Zychowicz’s grandfather, Joseph, opened the family’s original store at Elm and Dexter streets in Toledo. Brothers Eugene and Ralph got involved in the family business and bought Stanley’s Market on Stickney in 1955 from its founder, Stanley Goscin, who opened the store in 1935.
The third and fourth generations of the Zychowicz family continue to operate Stanley’s Market at its present location.
Other local businesses have sold their food products to consumers in retail stores and through wholesale food distributors.
Tony Packo’s has been selling its food products to the public for the past 40 years through its wholesale food division. Today, 22 products are sold through retailers, wholesale food distributors and the company’s online catalog, Tony Packo III said.
“We started marketing food products from our restaurants after customers began asking about purchasing pickles and peppers,” he said. “The demand and interest in additional products has grown over the years.
“The following we have is very flattering. We’ve cultivated a completely different audience, almost like a cult, that is very passionate about our food products they can purchase online and in stores across the country.
“We’ve had a lot of fun and success with it, but it’s all about the customer’s pure enjoyment. We’re a family business that takes pride in our products.”
Packo’s pickles, peppers, hot dog and salsa sauces, and famous Hungarian hot dogs are shipped from a location on Front Street next to the original restaurant and a warehouse in Indiana.
The products are sent directly to retailers such as Kroger and Meijer and to grocery and gourmet food stores through distributors such as Spartan Stores, LiPari Foods in Warren, Mich., and Kehe Foods in Chicago, according to Packo’s retail salesman Bob Schmaozried.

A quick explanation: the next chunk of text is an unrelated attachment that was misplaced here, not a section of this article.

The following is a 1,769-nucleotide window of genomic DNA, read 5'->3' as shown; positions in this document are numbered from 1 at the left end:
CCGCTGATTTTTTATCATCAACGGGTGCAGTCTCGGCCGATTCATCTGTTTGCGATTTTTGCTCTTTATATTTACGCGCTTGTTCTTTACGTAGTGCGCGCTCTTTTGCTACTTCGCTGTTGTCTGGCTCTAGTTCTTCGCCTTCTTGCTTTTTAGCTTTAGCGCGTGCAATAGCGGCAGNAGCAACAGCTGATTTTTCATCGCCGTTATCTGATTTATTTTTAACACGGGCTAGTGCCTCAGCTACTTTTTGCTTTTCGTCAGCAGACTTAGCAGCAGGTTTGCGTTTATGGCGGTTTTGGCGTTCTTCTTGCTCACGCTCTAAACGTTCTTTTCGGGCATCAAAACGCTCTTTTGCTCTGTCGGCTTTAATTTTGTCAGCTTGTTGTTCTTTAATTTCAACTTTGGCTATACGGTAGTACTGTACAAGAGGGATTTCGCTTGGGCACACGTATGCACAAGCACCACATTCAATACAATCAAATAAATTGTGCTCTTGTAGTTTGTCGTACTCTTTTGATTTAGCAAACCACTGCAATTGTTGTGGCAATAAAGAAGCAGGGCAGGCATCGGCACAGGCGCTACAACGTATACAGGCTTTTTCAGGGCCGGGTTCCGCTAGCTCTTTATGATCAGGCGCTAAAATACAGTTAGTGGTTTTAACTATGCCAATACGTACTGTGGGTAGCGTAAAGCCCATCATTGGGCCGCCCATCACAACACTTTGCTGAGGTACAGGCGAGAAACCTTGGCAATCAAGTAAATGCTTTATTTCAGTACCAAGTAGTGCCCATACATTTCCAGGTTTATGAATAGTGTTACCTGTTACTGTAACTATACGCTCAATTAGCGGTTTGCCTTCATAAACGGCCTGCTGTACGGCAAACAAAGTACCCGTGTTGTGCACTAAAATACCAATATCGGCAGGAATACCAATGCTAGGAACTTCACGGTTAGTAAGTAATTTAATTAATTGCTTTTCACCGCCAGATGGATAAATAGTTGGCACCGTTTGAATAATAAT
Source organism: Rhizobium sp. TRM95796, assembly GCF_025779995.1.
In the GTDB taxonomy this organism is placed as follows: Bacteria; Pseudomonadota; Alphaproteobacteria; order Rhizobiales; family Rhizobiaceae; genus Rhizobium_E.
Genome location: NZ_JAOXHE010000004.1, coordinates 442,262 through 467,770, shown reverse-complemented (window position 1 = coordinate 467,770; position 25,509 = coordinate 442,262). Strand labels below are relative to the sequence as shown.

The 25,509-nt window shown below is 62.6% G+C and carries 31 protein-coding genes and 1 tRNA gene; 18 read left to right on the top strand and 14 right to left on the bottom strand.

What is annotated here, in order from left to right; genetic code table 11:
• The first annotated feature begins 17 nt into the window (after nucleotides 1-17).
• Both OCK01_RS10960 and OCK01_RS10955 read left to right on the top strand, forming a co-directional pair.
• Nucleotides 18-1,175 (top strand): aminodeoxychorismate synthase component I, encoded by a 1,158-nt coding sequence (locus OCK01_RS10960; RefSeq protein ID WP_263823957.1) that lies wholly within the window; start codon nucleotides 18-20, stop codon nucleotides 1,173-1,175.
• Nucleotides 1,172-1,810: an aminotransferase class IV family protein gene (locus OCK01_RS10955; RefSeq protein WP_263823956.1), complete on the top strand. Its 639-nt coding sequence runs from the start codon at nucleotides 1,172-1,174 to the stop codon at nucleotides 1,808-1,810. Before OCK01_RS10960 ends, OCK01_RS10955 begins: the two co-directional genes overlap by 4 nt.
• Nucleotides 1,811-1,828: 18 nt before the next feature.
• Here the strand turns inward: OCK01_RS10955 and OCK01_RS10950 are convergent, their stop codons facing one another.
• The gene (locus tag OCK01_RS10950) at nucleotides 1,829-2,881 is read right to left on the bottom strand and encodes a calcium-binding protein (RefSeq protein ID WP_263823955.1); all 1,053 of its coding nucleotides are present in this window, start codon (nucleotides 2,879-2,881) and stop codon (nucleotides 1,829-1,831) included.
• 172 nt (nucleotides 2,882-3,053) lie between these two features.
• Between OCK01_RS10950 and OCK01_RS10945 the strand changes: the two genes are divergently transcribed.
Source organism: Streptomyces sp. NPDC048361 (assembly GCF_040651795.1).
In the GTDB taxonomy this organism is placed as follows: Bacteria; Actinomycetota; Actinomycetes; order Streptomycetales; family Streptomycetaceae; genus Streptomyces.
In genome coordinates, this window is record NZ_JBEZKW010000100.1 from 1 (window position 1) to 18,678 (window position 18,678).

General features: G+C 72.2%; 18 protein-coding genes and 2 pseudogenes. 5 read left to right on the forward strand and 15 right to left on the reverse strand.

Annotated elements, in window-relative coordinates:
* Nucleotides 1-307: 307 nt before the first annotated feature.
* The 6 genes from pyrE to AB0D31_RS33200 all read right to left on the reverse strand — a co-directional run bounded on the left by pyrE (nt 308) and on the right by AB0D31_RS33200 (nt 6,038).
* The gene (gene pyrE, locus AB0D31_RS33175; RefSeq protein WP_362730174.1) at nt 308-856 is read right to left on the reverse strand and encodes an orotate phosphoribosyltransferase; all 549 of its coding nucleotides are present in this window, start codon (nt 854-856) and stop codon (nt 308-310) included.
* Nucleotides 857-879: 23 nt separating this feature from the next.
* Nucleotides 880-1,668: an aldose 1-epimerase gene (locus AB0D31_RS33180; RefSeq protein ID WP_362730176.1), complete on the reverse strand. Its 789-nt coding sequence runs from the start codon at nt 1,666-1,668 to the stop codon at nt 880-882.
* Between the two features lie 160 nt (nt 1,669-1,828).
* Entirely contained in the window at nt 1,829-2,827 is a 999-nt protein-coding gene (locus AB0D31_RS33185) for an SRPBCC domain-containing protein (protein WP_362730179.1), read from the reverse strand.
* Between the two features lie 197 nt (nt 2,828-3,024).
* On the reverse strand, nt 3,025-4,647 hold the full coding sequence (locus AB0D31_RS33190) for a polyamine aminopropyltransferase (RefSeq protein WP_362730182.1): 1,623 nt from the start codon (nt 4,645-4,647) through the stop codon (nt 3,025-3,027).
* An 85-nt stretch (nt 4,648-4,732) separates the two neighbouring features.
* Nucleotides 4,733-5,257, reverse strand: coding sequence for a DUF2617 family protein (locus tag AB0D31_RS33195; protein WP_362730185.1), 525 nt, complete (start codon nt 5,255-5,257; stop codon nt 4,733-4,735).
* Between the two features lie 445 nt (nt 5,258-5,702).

The pickles and peppers are packaged at a plant in northeast Indiana; the Hungarian hot dogs are made by Dearborn Sausage Company in Dearborn, Mich., and tomato-based products are made locally at Hirzel Canning Company in Northwood.
Hot Mama Foods Inc. of Toledo has been marketing Rosie’s Hot Mama Bread in retail stores since 1992. The company distributes the Italian cheese bread in the original and garlic flavors through wholesale distributors and directly to national chains.
The frozen Hot Mama Bread in 14-ounce size is found in the garlic bread sections of food stores such as The Andersons, Kroger and Meijer stores in Northwest Ohio and nationally. The product is made and packaged in the company’s facility in Toledo.
The company is developing small individual sizes of the cheese and garlic frozen bread that can be prepared in conventional or microwave ovens that will be available in the near future, said Michael Barone, president of Hot Mama Foods.
“The business was developed at Rosie’s restaurants when customers wanted to purchase Hot Mama Bread for home consumption,” said Barone, whose family operates Rosie’s Italian Grille on McCord Road as a separate enterprise. “The original hot mama bread is still available at the restaurant.”